|Health Commissioner Stephanie Mayfield Gibson|
By Melissa Patrick
Kentucky Health News
“The stars have aligned” and Kentucky has at last “created an infrastructure” to make the state healthier, says Dr. Stephanie Mayfield Gibson, commissioner of the state Department for Public Health.
“What a great time to be in my position,” Mayfield said in an interview, in which she enthusiastically ticked off a list of aligned stars:• Her bosses, including the governor and lieutenant governor, who are “extraordinarily supportive of health care;”
• The expansion of the federal-state Medicaid program to households with incomes up to 138 percent of the federal poverty level;
• The Kentucky Health Benefits Exchange, branded as Kynect, where Kentuckians sign up for Medicaid or subsidized private insurance;
• The Kentucky Health Information Exchange, an electronic network that makes a wide range of health information easily available; and
• Programs that enhance the quality of care to get better outcomes and decrease costs, such as the programs to stop over-use of emergency rooms.
Mayfield says her top priority is to decrease exposure to tobacco, because so many of Kentucky’s health issues are related to its most famous crop. About 28 percent of Kentuckians smoke, and “The single most important factor that negatively impacts the health of the commonwealth . . . is exposure to tobacco smoke,” Mayfield said. “I want people well.”
She said Kentucky must also address the epidemic of painkiller abuse, which has made it one of the top three states in deaths related to abuse of opioids; and obesity, which is connected to cancer, diabetes and cardiovascular disease. Kentucky ranks in the top five in each of those diseases, and is in the top 10 for child and adult obesity.
“Who wants the reputation for being number one in cancer deaths?” Mayfield asked. “We know we can do better. These are winnable battles.”
These and other issues are included in Kentucky Health Now, a plan Gov. Steve Beshear has set forth to improve the health of Kentuckians, with specific goals to be reached by 2019, the end of the next gubernatorial term. Beshear’s term ends in December 2015.
Mayfield is vice-chair of the team overseeing the effort, led by Lt. Gov. Jerry Abramson. She seems to have the full confidence of Audrey Haynes, the secretary of the Cabinet for Health and Family Services, who lit up when asked about her, but Haynes said she had to make sure that Mayfield, a pathologist who ran the state health lab for seven years, was cut out to be the state’s top doctor.
“It’s a job where … you have to kind of have a better understanding of politics,” Haynes said. “But I wanted her to rise above all that because she is the public health commissioner. Hers is more about the science. I need her to be honest and tell the truth.”
Haynes said she told Mayfield, “You are going to tell people what they don’t want to hear sometimes, but always stick with science. You have to rise above the rhetoric, no matter what.”
“And so I recommended her to the governor and they also fell in love with her.” She became commissioner on Oct. 1, 2012.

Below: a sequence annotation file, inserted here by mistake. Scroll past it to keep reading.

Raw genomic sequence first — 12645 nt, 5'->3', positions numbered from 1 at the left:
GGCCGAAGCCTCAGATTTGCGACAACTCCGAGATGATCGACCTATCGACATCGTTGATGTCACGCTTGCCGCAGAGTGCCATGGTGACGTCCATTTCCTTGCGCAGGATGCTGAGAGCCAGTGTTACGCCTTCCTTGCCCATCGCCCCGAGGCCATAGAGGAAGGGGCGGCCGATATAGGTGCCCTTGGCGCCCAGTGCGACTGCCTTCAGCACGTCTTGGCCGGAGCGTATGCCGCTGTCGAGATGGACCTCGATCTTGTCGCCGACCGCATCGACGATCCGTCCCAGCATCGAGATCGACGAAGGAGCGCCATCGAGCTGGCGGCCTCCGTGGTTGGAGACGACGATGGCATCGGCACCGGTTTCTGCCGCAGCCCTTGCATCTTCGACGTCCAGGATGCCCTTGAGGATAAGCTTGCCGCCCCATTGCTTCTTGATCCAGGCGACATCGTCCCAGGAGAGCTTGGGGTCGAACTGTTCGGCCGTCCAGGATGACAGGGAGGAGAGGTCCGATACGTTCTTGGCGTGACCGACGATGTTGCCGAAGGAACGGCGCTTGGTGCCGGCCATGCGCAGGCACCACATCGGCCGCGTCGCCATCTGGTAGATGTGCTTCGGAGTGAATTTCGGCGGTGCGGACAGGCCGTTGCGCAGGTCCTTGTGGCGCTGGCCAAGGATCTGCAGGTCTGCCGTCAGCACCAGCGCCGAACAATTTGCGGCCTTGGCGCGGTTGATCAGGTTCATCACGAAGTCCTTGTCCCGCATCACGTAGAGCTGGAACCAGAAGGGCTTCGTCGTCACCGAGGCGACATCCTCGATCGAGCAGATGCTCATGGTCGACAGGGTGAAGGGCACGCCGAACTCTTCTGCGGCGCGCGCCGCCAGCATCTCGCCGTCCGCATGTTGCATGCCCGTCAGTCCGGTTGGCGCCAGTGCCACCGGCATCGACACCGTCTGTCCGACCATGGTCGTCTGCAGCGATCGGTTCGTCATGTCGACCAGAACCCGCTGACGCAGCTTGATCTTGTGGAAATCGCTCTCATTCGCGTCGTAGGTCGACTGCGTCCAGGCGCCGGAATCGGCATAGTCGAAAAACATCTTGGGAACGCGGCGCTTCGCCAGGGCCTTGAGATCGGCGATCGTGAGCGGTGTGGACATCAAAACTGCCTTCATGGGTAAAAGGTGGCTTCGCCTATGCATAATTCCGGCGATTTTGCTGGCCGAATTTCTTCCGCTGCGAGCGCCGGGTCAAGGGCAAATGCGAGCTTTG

Kentucky’s health problems have mounted for decades, but Mayfield is optimistic that they can be overcome because of the Medicaid expansion and increased access to health insurance under the federal health-reform law. Thousands of people have sought care for problems that went untreated because they had little or no money or no insurance.
The federal government is paying the entire cost of those newly eligible for Medicaid until 2017, when the state will begin paying 3 percent, rising to the law’s cap of 20 percent in 2020. Republican legislators and candidates for governor have voiced concern about the state’s ability to pay its Medicaid bills.
Mayfield said the state is working on controlling costs, through the managed-care system that began in 2011. One target of cost control is the “super-utilizers” of emergency rooms, or those who come to hospital emergency departments 10 or more times per month.
Mayfield, who was put in charge of finding a way to reduce super-utilizers, said 80 percent of them have mental-health issues, so she is working on the problem with Medicare, the state Department of Behavioral Health and Kentucky’s three medical schools. Kentucky is one of six states accepted into the National Governors Association Policy Academy to address super-utilization.
Dr. William Hacker, who preceded Mayfield as commissioner, said her broad training and deep experience in the department uniquely qualified her to succeed Dr. Steve Davis, who was interim commissioner after Hacker retired.
“She is multidisciplinary and thinks beyond the public-health world,” Hacker said. “She has done an excellent job.”
Mayfield, who has been nationally recognized for her contributions to the state’s electronic health information exchange, also stresses the importance of using technology to improve the health of Kentuckians – especially those who live in rural areas, far from specialists.
Mayfield describes her style of leadership as one of action. “If we say we are going to do something, then let’s build that infrastructure and let’s get it done,” she said.
Hacker said, “Dr. Mayfield is a thoroughbred. She is on the go at 90 miles per hour. She is focused on accomplishing goals.”
Haynes said Mayfield “led massive change at the lab” and knows “how to cajole and support and lead” – and when to be firm. “There are times you have to stick to your guns. You have to choose sort of your poison and you have to say ‘I’ll give you this, but I’m not giving this.’ I needed somebody that didn’t feel the political pressure to give in, and that would stick with it. And really just be a great public face of public health. And she is all of that.”